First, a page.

The famous phrase “If you build it, they will come” has been proven true with the construction of El Paso’s Southwest University Park. Not only have fans flocked to the new home of the Triple-A baseball El Paso Chihuahuas since it opened on April 28, but the 7,500-seat ballpark also is attracting businesses to the area and helping spur general downtown redevelopment.
“From the moment the ballpark was announced, the level of commercial real estate activity increased downtown,” says Alan Ledford, president of MountainStar Sports Group, which owns the Chihuahuas. “We’re starting to see new businesses. We’re starting to see buildings being redeveloped and remodeled.
“After our first weekday day game, I went by a restaurant in the downtown entertainment district that has an outdoor seating area, and it was packed. My guess is that usually doesn’t happen on a Wednesday afternoon. That’s the kind of activity and excitement we were hoping to create with this ballpark, and now we’re seeing it come to life.”
“El Paso’s Ballpark”
The ballpark was built on a snug site of approximately 5 ½ acres. But while it maintains an intimate feel, it also is open on three sides, providing fans with gorgeous views of the downtown skyline, nearby Franklin Mountain, and the iconic star on the side of the mountain that is illuminated every night.
“We wanted people to be able to take a picture of the ballpark, and whoever looks at it would immediately know that this is El Paso’s ballpark,” says Alan Shubert, project engineer for the construction of Southwest University Park. “It’s built like the old ballparks, like Fenway and Wrigley. Every seat is fantastic. You’re really close to the field. Everybody in this ballpark has a chance to catch a foul ball.”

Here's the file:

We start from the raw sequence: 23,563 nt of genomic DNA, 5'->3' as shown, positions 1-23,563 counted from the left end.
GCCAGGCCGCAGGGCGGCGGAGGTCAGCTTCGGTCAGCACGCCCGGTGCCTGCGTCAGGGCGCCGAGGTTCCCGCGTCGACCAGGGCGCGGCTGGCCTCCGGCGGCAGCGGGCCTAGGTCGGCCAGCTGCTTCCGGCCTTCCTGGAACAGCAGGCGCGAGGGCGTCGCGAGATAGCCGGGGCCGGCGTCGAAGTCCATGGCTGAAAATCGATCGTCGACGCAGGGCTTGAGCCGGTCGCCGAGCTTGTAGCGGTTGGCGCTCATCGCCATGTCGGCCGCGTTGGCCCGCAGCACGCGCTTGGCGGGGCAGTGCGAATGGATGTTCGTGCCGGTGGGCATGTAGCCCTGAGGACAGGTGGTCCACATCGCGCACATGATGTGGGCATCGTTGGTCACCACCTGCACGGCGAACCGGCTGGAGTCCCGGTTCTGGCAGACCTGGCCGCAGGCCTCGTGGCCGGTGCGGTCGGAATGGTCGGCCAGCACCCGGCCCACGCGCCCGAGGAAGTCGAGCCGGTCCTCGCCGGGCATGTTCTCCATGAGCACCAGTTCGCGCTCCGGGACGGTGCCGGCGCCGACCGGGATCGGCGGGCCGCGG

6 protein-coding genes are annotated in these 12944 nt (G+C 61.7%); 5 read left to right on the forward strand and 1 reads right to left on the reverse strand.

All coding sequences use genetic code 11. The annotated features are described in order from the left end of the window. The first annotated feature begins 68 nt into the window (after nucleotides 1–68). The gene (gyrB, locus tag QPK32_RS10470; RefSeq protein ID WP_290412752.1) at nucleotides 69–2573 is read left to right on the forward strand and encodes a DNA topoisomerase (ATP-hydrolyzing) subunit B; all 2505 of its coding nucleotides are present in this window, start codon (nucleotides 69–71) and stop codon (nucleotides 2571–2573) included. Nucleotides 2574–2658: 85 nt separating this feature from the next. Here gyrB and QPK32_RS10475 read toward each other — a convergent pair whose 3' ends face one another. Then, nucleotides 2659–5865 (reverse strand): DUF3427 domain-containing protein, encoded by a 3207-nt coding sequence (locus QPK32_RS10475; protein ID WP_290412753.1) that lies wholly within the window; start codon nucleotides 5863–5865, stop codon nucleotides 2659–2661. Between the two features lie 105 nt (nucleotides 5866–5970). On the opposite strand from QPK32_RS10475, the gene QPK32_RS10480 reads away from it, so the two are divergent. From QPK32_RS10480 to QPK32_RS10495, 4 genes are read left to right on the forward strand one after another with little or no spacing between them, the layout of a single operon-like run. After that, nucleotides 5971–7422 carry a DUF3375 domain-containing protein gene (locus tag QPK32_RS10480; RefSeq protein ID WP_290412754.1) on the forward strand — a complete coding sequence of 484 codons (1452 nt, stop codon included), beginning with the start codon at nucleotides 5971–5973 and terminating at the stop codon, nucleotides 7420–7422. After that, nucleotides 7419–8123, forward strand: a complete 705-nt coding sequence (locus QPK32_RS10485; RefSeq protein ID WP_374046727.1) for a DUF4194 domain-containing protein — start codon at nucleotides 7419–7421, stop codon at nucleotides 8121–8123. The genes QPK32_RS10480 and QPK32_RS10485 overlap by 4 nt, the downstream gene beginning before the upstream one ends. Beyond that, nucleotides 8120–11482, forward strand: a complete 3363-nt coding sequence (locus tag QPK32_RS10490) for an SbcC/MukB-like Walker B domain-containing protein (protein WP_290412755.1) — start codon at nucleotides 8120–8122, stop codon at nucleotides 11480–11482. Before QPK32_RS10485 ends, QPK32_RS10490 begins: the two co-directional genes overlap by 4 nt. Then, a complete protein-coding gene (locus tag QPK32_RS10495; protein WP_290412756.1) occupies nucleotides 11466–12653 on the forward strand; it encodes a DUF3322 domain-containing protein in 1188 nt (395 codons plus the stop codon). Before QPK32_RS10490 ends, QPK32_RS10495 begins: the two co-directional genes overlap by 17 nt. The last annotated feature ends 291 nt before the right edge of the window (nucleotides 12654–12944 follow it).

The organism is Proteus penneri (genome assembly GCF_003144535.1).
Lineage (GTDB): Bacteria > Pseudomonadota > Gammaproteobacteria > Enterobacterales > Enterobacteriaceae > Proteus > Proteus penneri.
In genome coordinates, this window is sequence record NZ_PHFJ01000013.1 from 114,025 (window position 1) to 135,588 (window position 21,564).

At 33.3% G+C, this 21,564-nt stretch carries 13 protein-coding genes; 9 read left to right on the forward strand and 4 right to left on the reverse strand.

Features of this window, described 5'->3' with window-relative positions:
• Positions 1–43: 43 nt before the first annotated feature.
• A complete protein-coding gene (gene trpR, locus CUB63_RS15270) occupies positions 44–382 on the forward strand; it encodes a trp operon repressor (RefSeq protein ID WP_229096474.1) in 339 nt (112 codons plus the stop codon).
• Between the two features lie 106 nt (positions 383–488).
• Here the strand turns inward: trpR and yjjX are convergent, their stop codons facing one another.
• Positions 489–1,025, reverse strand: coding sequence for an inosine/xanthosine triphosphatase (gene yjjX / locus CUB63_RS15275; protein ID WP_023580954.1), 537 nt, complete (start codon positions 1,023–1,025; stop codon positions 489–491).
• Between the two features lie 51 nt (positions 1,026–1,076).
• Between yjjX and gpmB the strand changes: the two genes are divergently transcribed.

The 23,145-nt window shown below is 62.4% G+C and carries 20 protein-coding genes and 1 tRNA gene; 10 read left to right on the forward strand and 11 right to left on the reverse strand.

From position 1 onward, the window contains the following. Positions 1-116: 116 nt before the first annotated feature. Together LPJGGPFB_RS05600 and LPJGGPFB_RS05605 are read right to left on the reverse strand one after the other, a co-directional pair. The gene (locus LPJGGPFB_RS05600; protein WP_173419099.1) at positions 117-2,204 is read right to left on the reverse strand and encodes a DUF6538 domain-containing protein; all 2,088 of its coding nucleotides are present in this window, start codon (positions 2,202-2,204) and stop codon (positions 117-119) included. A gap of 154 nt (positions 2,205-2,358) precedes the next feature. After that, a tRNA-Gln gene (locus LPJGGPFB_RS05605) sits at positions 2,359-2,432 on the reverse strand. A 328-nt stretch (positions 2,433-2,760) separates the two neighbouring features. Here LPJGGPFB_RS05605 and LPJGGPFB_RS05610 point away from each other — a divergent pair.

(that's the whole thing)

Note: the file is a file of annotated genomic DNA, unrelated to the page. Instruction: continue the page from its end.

And since baseball is a leisurely paced game, there is plenty for people to do other than just watch the action on the field. There is a Kids Zone for families, party decks and bars for adults, luxury suites, a concourse that circles the facility and, of course, plenty of food options.
“There are multiple different experiences to be had as a fan,” Ledford says. “The discovery process is going to be ongoing for people in this ballpark, and that’s going to provide another reason for people to come back time and again.”
Bringing Downtown to Life
The $74 million ballpark is part of a $473 million quality-of-life bond measure that local voters overwhelmingly approved in 2012. The package consists of 85 projects throughout the city, including the renovation of San Jacinto Plaza Park and the addition of an interactive digital wall outside the El Paso History Museum, the first of its kind in the nation. There also are plans for a new multipurpose arena, children’s museum and Hispanic cultural center.
“There’s just a lot more excitement downtown, and this ballpark is a big part of that,” says Shubert, who has lived in El Paso for more than 15 years. “I see a lot of tenant spaces being filled. This ballpark has gotten people’s interest, and it’s going to do great things for El Paso.”